For a quick and easy look at what Texas is all about, try All Hat & No Cattle, a collection of somewhat irreverent observations on Texas fashions, cuisine, music, animals, and the like by humorist Anne Dingus. Before Frederick Law Olmsted became a landscape architect -- New York's Central Park is among his famous creations -- he was a successful journalist, and his 1853 A Journey Through Texas includes a delightful section on his impressions of early San Antonio. William Sidney Porter, better known as O. Henry, had a newspaper office in San Antonio for a while. Two collections of his short stories, Texas Stories and Time to Write, include a number of pieces set in the city, among them "A Fog in Santone," "The Higher Abdication," "Hygeia at the Solito," "Seats of the Haughty," and "The Missing Chord."
O. Henry wasn't very successful at promoting his newspaper Rolling Stone (no, not that one) in San Antonio during the 1890s, but there's a lively literary scene in town today. Resident writers include Sandra Cisneros, whose powerful, critically acclaimed short stories in Women Hollering Creek are often set in the city; and mystery writer Jay Brandon, whose excellent Loose Among the Lambs kept San Antonians busy trying to guess the identities of the local figures they (erroneously) thought had been fictionalized therein. Rick Riordan, whose hard-boiled detective novels Tequila Red and Southtown take place in an appropriately seamy San Antonio, is also a resident.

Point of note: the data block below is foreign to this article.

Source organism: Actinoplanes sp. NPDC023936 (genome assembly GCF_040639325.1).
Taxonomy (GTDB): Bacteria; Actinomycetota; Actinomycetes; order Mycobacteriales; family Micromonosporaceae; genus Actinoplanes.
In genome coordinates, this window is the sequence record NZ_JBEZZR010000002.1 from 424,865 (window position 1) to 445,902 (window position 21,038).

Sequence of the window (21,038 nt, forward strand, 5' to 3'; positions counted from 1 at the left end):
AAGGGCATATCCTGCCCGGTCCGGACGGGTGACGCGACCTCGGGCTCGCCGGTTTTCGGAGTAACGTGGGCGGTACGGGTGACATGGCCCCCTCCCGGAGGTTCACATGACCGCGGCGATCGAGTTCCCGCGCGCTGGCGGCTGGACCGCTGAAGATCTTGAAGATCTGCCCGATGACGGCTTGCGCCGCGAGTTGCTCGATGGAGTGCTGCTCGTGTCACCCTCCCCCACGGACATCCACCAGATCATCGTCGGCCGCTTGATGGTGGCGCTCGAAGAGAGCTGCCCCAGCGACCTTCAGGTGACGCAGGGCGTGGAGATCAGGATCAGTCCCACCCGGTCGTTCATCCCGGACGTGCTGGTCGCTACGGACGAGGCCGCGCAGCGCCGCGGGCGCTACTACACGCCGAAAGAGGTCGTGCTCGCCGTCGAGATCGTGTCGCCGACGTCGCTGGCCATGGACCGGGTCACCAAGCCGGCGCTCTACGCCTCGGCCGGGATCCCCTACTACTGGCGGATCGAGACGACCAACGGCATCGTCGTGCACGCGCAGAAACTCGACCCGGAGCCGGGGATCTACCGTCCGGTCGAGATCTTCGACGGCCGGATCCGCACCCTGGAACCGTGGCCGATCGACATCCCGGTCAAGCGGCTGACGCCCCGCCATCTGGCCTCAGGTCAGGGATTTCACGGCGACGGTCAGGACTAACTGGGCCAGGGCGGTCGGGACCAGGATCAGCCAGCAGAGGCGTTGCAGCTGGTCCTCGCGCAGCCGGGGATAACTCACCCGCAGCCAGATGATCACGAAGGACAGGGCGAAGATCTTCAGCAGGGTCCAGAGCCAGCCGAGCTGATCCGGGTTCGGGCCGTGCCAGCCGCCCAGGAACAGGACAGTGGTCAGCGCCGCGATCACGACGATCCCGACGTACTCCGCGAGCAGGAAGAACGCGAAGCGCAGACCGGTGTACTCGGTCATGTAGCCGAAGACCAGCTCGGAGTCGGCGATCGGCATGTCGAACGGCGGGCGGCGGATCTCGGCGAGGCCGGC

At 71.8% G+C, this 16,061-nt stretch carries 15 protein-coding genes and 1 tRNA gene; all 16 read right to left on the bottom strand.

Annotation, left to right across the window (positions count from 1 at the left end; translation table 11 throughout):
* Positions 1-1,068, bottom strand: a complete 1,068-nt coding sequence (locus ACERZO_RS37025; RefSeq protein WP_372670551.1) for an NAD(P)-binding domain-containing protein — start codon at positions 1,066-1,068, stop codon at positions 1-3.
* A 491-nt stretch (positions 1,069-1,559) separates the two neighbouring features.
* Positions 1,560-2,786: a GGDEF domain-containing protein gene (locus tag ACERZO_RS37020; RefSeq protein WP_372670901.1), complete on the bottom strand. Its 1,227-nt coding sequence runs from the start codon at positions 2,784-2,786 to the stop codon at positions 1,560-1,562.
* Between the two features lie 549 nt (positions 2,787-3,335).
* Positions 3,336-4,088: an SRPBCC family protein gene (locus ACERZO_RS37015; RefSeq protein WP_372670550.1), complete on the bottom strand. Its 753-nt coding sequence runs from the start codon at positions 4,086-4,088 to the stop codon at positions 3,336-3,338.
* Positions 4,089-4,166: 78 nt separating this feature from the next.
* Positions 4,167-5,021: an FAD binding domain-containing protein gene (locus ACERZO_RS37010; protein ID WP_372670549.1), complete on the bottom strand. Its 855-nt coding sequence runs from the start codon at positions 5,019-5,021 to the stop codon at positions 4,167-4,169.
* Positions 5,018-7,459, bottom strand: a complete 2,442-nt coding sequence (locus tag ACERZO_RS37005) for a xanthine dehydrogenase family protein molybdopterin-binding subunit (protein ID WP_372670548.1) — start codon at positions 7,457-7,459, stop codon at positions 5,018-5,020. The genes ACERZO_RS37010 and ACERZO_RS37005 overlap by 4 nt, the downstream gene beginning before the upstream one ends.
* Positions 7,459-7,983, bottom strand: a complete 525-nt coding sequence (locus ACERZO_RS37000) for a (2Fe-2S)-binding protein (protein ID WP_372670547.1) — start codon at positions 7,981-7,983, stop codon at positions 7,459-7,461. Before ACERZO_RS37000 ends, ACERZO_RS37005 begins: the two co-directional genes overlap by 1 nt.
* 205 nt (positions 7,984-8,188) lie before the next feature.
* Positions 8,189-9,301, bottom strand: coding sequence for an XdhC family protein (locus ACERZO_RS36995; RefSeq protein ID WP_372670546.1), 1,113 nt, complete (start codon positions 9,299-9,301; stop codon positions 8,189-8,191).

Two Austin writers use San Antonio settings: Novelist Sarah Bird's humorous The Mommy Club pokes fun at the yuppies of the King William district, while Stephen Harrigan's The Gates of the Alamo is a gripping, fictionalized version of Texas's most famous battle.
And the Beat Goes On . .. -- Both Janis Joplin, who attended the University of Texas for a short time, and Stevie Ray Vaughan, enshrined in a statue overlooking Town Lake, got their starts in Austin clubs in the 1960s. During the 1970s, the area was a hotbed for "outlaw" country singers Willie Nelson, Waylon Jennings, and Jerry Jeff Walker. During the 1980s, there was a national surge of interest in local country-folk artists Lyle Lovett, Eric Taylor, Townes Van Zandt, Darden Smith, Robert Earl Keen, and Nanci Griffith. And the tradition continues with Austin's current musical residents, including Grammy Award winners Shawn Colvin and the Dixie Chicks, among others.
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